15 miles in my lap counter began to ring a cowbell and say YOU DID IT! I was like ... me? Yeah, you got it! I thought he lost a marble and was talking to someone else. I asked the gal I was able to get ice from and she told me that someone must have just reached 500 miles. I looked at my bib and it said Julie Berg 485 miles. I said, oh, that was me! Ooops.

As I was running through the public beach lot I saw someone up ahead waving her arms over her head. I couldn't quite figure out who it was yet, she was a ways away. It was Donna Rae! Donna, thank you so much for comming out. I look forward to seeing you at FANS each year. Pat came long too, it was great to see her again. Thank you DR! Love yah :)

Duke, Eve and Wynn came out to cheer us on. Eve did her classic jumping jacks for me! John, Cheri and Emma came to visit; it was great to see friends along the course. A big lift!

We had to weigh in at 4 hours; I was down 4 pounds. Of course I had been hydrating all week and I ate a bowl of oatmeal before the race. I was up higher than normal. By the next weigh in I stayed at 130 and continued to do so for the remainder of the race. You know what? 2 years ago when I ran this race Paul Hasse was on the scale before me, 155, I weighed in, 155. He looked at me and said with a big nice smile "Hey! We weigh the same!" He didn't mean it to say I'm a fattie, he was just pointing out the cool point that we weighed the same. I can't tell you how good it felt to weigh in at 130, fully dressed and carbo loaded-hydrated.

Maria took over my lap counting duties; it was so wonderful to have a good friends cheery face each lap. I reached 50 miles in less than 10 hours and 100K in less than 12. I've never run so quickly at this race before. I was feeling excellent, strong, on top of the world. I was concerned that I wasn't able to take in solids, and I was concerned about the runners who were calling it a day at 50 miles, but I continued to hydrate and gel up. It was the best I could do.

Sara and Pam were running their first FANS. They looked great! Sara was having difficulty with blisters but once she had them taped up she was able to get back to running. The had lots of smiles.

After Maria was done with duty, Jan took over. Jan had filled me in on Leadville and I just saw her at the Superior 25/50K. It was fun to see her each lap.

My knight in shining armour comes to run with me each night during FANS from 10:00 to 1:00 or so. Jefferey says he comes in the evening so that I am already worn out and he can keep up with me. I was getting worn out. My legs were cramping, my stomach was upset, I kept passing gas, it was embarrassing, I was running 1130 minute miles. He told me Sue Olsen was 7 minutes ahead of me, on the same lap. I didn't have it in me to catch her. I was just running my own race, lap by lap.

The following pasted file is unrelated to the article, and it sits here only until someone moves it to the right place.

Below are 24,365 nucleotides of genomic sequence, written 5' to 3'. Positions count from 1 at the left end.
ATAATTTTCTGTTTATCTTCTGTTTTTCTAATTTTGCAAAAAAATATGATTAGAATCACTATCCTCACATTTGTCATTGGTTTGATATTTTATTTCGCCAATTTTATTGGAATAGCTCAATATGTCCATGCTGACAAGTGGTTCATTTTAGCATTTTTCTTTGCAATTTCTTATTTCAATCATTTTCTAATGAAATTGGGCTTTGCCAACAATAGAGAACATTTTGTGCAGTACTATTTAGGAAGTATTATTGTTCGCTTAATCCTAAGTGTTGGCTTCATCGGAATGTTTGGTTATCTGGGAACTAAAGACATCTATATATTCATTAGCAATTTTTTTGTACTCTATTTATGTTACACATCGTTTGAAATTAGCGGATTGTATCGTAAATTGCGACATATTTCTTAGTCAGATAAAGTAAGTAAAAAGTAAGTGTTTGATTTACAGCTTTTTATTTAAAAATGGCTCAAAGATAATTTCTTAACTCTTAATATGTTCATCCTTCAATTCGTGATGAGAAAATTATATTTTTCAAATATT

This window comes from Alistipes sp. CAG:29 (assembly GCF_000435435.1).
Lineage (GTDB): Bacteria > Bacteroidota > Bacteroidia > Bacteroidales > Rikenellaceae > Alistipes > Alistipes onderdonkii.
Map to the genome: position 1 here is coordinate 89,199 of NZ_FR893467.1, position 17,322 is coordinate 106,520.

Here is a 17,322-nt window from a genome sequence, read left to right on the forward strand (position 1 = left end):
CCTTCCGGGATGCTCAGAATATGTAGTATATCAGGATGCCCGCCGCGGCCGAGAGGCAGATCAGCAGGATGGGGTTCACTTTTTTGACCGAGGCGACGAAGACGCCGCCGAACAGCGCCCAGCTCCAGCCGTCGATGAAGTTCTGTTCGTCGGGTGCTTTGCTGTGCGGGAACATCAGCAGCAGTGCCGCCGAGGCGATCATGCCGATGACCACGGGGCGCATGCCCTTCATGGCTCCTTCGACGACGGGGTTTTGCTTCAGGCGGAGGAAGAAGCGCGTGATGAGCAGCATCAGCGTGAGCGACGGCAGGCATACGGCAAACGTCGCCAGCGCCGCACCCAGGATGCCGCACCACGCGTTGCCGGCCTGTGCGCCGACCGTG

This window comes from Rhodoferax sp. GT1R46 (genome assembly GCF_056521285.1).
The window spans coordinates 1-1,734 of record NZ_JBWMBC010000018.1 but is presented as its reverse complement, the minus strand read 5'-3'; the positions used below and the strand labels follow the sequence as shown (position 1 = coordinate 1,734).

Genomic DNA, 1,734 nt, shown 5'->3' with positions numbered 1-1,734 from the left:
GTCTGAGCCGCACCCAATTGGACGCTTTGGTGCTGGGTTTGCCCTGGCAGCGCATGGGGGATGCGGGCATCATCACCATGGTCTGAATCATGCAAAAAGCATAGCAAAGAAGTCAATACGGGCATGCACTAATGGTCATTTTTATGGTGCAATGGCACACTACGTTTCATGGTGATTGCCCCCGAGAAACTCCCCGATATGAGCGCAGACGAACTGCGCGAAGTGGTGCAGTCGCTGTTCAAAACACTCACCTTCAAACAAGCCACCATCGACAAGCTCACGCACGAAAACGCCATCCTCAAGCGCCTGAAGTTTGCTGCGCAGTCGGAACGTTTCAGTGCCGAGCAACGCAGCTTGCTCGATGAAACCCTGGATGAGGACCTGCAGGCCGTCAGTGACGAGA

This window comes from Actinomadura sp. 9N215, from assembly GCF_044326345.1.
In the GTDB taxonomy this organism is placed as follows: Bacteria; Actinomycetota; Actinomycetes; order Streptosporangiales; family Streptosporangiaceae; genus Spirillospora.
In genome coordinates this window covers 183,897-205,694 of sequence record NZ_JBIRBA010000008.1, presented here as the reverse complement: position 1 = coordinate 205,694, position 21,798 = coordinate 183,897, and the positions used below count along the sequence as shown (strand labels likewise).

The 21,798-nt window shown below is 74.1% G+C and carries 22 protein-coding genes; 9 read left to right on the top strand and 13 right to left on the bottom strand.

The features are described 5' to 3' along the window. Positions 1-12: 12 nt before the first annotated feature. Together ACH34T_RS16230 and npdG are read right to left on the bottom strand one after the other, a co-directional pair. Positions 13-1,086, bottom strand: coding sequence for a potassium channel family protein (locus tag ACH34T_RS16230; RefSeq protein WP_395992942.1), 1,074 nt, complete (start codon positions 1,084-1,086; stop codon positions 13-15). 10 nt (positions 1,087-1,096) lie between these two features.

We ran 3 laps together, then I told him I had to walk one. I hadn't walked at all yet during the race. We made it to 83 or so, then Jefferey was off for home. I sure appreciate him coming out each year! Thank you :)

It began to rain, a bit, then harder. I changed out of my tank into a short sleeved shirt. I was soaked, cold and sore. I just wanted 100 frickin' miles. Funny how you re-adjust. I ran 100 miles at 21 hours and then walked two loops. My quads were fried. I couldn't figure it out, there are NO hills, it is flat flat flat other than one concrete bridge. It had to be the heat..this is the first time I had run at anything over 68F. The two warm weekends here I was up north. It had to be the humidity. It had to be the constant pounding of the pavement, which I haven't run on at all. I was hoping for 80! I love to run in the heat. Yikes. I need to add: after I am acclimated I like to run a 100 in the heat. My quads hurt, my skin hurt, my waist hurt and I wasn't wearing a belt around it! I was using a hand held. I was a hurting until.

I finished my final lap with Les. He joked to Cindy that he was with me so that he could beat me. He said he was +only+ 26 miles behind me.

At the finish Tom and Nancy arrived. They are just the sweetest. They carried my things to the shower house, led me into the shower and Nancy promised to check on me in 10 minutes. A shower has never felt so good. All the salt, dirty, sun screen, bug spray, dirt and whatnot..I was a mess.